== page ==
Wicker and propane

I reached up and wrapped my fingers around the bright red valve. Before I could turn it, a delicate hand brushed against mine, and I turned to look in the eyes of my beautiful wife, Eleanore. Her message was clear: everything we did, we did together.

Since the beginning of our journey, we had seen little more than hills blanketed in green and the occasional meandering river. I had broken down, but Eleanore convinced me to press on. “It has to be there,” she said, “It has to be because I can feel it. You’re scared, and so am I, but it’s the fear that will keep us going.” I pulled her to me and held her tighter than I ever had. Eleanore always had been, and still was, the reader to my book.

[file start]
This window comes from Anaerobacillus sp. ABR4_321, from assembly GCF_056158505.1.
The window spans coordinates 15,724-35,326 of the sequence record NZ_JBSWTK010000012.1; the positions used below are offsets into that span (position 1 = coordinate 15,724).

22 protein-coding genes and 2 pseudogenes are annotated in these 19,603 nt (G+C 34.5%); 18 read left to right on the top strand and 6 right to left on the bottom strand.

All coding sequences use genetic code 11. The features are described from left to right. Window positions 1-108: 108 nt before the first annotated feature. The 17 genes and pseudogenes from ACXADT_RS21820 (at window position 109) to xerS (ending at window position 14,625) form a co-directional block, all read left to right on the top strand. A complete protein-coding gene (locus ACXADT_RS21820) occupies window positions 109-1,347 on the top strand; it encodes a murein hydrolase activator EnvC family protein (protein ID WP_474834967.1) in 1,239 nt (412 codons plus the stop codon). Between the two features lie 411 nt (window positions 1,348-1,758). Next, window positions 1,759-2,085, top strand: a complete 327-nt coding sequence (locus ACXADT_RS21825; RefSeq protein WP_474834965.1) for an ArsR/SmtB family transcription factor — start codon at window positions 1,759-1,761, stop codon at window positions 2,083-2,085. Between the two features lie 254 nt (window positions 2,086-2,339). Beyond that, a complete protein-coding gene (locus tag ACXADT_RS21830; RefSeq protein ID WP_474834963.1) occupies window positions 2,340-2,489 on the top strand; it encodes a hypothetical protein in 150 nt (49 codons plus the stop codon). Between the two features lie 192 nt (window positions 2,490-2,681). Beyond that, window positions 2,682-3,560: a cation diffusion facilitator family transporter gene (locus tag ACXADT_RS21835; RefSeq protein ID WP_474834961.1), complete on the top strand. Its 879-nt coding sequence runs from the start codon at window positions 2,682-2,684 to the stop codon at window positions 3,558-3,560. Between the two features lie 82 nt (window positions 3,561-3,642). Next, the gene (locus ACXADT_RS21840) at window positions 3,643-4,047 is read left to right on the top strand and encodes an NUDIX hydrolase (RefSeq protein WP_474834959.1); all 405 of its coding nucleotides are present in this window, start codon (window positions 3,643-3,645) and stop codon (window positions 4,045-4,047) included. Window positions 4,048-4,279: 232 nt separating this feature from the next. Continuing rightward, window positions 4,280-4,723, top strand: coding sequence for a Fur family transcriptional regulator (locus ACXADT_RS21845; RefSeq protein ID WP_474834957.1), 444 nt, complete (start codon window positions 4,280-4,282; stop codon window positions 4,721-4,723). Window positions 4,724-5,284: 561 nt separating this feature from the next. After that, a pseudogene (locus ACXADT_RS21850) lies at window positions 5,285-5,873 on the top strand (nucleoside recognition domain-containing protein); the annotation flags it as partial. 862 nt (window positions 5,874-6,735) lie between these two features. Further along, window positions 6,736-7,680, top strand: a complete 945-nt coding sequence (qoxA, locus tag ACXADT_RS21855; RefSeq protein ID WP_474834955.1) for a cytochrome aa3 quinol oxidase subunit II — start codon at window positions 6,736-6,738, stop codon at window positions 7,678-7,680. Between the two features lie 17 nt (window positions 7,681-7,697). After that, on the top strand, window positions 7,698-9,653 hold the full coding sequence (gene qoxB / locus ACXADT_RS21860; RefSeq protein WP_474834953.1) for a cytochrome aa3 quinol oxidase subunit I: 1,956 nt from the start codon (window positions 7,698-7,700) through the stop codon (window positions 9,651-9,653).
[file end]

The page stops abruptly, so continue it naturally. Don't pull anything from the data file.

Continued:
The mountains ahead looked promising, though I couldn’t help but regard them with a degree of skepticism. Eleanore’s face lit up and she craned her neck to get a better view, but no luck. We were at the mercy of the balloon. Then, like a sunrise, we saw it: the tiny settlement that was to be our paradise. Our Eden.

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